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Wednesday, June 20, 2018

Features

Social Security: Don’t Be in a Rush

A popular expression goes “good things come to those who wait.” Undoubtedly, whoever coined that phrase did not have Social Security benefits in mind, but the saying certainly applies very well to them. As opined below, most people are better off deferring their Social Security retirement date until at least age 66, and probably to age

Who Needs a Rabbi?

My wife’s grandfather, a Hasid who was trapped behind the Iron Curtain for decades before moving to Brooklyn, used to enjoy being asked who his rebbe was. After all, every good Hasid needs a rebbe. He would say that God is his rebbe, not any man. He answered to God and only God. That was a nice personal statement but, in reality, he took

The Missing Question: How Do We Experience Authority?

This past fall, the Orthodox/halachic community experienced the most honest public conversation about itself that I think I’ve ever seen. The arrest and investigation of Rabbi Barry Freundel opened up a series of powerful conversations. Husbands and wives talked about gender roles in Jewish law; friends talked about their feelings about

An Appreciation of That Much-Missed Contrarian, Hitch

As I reluctantly welcome the cold heart of another winter, I recall that three years have passed since my favorite thinker and writer departed this earth.  I would have recalled Christopher Hitchens’ death after precisely three years, on December 15th, but my patience was to be tested, as The Jewish Link’s official

I Always Knew My Mother’s Heart

Ever since the time I went to Sheepshead Bay to watch the people catch fish off of the piers, I kept in very close contact with my mother. You might say that it was a bit eccentric for a young boy to keep such a closeness with his mother, but I was 10 years old and there was a good reason for it. It had nothing to do with me. I

No News Is Good News

I love getting feedback about my columns. If you like them, if you don’t like them, it’s all good. I am a middle child and I can take anything you throw at me. People who usually don’t even say hello to me feel they can put their two cents in and I totally enjoy hearing their comments (and their actual voices; who knew they

Honk! Honk!

This week, I am going to be writing about and delving into a very sensitive subject. Some of you are too old for this; some of you have yet to begin on this journey. The rest of us are involved in different aspects of this topic. So without further babbling, I would like to discuss the issue of carpooling (insert dramatic music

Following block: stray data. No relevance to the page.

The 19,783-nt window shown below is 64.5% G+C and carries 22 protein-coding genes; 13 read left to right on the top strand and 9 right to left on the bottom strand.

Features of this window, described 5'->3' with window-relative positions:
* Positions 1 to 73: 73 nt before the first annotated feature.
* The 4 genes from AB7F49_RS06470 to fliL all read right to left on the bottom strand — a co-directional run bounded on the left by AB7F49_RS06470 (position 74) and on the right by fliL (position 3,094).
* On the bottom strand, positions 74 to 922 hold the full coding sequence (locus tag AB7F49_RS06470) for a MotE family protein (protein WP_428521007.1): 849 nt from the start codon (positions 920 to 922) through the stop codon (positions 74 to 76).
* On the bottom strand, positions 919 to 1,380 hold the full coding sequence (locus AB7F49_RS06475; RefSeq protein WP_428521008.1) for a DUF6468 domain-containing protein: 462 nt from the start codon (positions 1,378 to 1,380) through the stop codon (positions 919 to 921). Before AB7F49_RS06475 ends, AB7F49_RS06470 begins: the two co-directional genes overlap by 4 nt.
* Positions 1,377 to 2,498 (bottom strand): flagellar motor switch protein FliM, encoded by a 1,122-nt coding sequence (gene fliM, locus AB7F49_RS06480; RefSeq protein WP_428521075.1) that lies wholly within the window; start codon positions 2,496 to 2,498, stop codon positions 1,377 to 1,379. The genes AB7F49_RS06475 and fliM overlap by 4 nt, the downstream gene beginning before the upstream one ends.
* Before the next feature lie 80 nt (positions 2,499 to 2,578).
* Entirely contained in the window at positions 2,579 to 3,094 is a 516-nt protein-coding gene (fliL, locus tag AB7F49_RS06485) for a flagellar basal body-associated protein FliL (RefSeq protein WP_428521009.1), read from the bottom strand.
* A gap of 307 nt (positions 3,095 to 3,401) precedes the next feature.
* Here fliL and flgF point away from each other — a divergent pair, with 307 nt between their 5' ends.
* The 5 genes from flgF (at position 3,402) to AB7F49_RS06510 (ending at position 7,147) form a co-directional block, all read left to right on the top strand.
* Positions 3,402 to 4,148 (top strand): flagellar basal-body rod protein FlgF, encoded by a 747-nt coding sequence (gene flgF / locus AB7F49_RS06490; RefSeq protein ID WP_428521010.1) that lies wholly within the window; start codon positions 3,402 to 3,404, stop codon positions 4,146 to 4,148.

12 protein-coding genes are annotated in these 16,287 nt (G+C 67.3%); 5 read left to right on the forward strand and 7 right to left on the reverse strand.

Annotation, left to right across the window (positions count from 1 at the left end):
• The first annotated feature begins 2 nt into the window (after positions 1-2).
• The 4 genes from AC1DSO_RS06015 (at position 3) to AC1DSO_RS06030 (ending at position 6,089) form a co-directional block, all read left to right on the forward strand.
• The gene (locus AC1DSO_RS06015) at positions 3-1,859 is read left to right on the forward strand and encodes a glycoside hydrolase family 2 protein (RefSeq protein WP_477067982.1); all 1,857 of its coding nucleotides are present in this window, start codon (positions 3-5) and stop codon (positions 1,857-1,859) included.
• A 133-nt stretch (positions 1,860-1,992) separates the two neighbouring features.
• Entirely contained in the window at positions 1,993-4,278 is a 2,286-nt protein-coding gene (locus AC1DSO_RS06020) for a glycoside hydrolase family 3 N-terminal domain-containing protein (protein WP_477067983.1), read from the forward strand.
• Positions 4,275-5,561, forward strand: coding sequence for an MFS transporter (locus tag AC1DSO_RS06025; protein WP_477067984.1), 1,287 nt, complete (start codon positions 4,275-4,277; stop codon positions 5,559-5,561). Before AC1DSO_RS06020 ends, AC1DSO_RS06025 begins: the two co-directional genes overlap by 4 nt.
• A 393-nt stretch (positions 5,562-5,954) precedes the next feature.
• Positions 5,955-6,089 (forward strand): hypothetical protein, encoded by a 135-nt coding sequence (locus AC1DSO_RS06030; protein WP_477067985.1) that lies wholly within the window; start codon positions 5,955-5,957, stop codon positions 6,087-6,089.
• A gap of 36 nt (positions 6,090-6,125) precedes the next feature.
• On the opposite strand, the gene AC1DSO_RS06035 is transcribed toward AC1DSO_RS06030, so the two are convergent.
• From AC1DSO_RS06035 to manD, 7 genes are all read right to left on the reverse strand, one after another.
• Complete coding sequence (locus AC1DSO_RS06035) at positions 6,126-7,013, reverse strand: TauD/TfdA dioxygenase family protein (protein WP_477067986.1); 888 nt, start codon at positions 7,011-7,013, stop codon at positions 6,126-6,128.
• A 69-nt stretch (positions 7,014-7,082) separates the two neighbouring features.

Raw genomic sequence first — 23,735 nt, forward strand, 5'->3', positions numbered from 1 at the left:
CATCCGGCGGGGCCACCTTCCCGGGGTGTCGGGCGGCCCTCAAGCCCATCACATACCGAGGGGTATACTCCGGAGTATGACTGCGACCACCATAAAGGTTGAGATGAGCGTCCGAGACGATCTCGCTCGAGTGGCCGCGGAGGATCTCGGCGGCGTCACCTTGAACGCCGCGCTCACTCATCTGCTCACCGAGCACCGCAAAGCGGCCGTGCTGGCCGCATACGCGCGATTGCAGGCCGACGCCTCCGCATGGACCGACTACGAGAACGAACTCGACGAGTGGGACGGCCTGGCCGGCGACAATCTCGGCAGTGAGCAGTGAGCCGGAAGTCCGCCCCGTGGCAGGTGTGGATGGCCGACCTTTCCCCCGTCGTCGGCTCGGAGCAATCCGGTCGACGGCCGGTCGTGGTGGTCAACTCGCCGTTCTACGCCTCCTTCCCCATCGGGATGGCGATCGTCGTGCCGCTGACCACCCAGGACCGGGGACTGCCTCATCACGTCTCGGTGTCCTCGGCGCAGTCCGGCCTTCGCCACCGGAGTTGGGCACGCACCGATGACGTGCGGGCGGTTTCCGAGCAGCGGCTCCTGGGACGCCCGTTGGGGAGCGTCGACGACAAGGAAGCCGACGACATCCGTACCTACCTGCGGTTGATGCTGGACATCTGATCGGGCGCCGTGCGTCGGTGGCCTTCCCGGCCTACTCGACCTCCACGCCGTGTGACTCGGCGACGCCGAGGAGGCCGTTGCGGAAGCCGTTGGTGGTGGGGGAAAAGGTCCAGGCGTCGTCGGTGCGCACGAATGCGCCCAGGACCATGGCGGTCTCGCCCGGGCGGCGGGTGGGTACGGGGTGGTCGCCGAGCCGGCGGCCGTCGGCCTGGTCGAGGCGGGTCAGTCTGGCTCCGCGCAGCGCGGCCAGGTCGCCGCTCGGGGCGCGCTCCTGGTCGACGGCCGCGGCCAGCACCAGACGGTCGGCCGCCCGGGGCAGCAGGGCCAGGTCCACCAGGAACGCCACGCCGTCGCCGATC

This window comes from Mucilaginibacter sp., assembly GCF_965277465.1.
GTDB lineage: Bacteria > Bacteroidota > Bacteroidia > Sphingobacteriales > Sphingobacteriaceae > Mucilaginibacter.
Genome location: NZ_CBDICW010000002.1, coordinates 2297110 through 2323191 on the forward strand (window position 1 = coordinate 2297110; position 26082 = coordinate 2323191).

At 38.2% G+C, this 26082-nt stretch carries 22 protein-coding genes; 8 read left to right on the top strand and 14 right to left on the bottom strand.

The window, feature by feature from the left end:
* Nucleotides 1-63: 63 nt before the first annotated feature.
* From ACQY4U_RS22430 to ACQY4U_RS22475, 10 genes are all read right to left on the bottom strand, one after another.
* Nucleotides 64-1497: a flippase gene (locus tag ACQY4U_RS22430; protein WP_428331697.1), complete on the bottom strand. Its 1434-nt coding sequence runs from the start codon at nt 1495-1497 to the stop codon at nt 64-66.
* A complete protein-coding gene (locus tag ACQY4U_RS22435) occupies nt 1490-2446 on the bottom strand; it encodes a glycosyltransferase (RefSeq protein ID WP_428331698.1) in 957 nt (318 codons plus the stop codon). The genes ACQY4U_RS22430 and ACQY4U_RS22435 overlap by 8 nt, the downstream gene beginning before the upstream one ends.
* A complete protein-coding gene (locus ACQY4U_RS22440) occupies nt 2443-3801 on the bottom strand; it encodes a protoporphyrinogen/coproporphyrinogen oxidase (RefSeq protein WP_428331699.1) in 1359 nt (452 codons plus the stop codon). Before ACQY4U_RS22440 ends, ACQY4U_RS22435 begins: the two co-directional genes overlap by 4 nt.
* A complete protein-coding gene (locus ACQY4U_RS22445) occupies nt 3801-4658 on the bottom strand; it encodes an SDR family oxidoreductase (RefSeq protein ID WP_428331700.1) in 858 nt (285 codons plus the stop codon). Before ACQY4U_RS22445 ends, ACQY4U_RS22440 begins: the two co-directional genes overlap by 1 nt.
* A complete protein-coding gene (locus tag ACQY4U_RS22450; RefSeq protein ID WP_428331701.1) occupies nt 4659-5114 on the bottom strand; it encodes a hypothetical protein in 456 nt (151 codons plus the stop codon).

Ya Dassn’t Do That!

I must have been 11 as I think back and remember Julius, who was a kind-hearted man who cared about me and the kids in the neighborhood. Julius was the husband of Molly, my mother’s best girlfriend from the old country. He would always talk to us, giving us advice, teaching us things, especially the stuff that we shouldn’t be

Cars: Then and Now

Goober. To some of you, a goober is a delicious chocolate-covered peanut snack. Apparently a “goober” is also a west coast nickname for someone who is a weirdo, but in a good way. To me, Goober will always be the name of my first and beloved car. Goober, of blessed memory, was a 1980 four-door Cadillac Sedan Deville. He had a

Consistency & Routines

“Okay kids, bedtime…,” time for the nightly routine of whisking our children into bed.

I turn to our 3-year-old, “Avi, what CD do you want to listen to tonight?”

I know the answer, but I ask anyway to humor myself. He wants to listen to the same CD

Holding Our Breaths Through Flu Season

I know you aren’t going to believe this, but I have something in common with Kelly Ripa. In case you don’t know who she is, she is the talk show hostess from ABC’s Live with Kelly and Michael (formerly Live with Regis and Kathie Lee). She was also on the soap opera All My Children. Kelly is a blonde wisp of

A Mother’s Love

There are things that happen in life that take maybe a few minutes of time and yet leave an impression for a lifetime. A wonderful thing such as that happened to me one morning after I drove my wife to the train station for her commute to Manhattan.

Let me back up a little. When I first came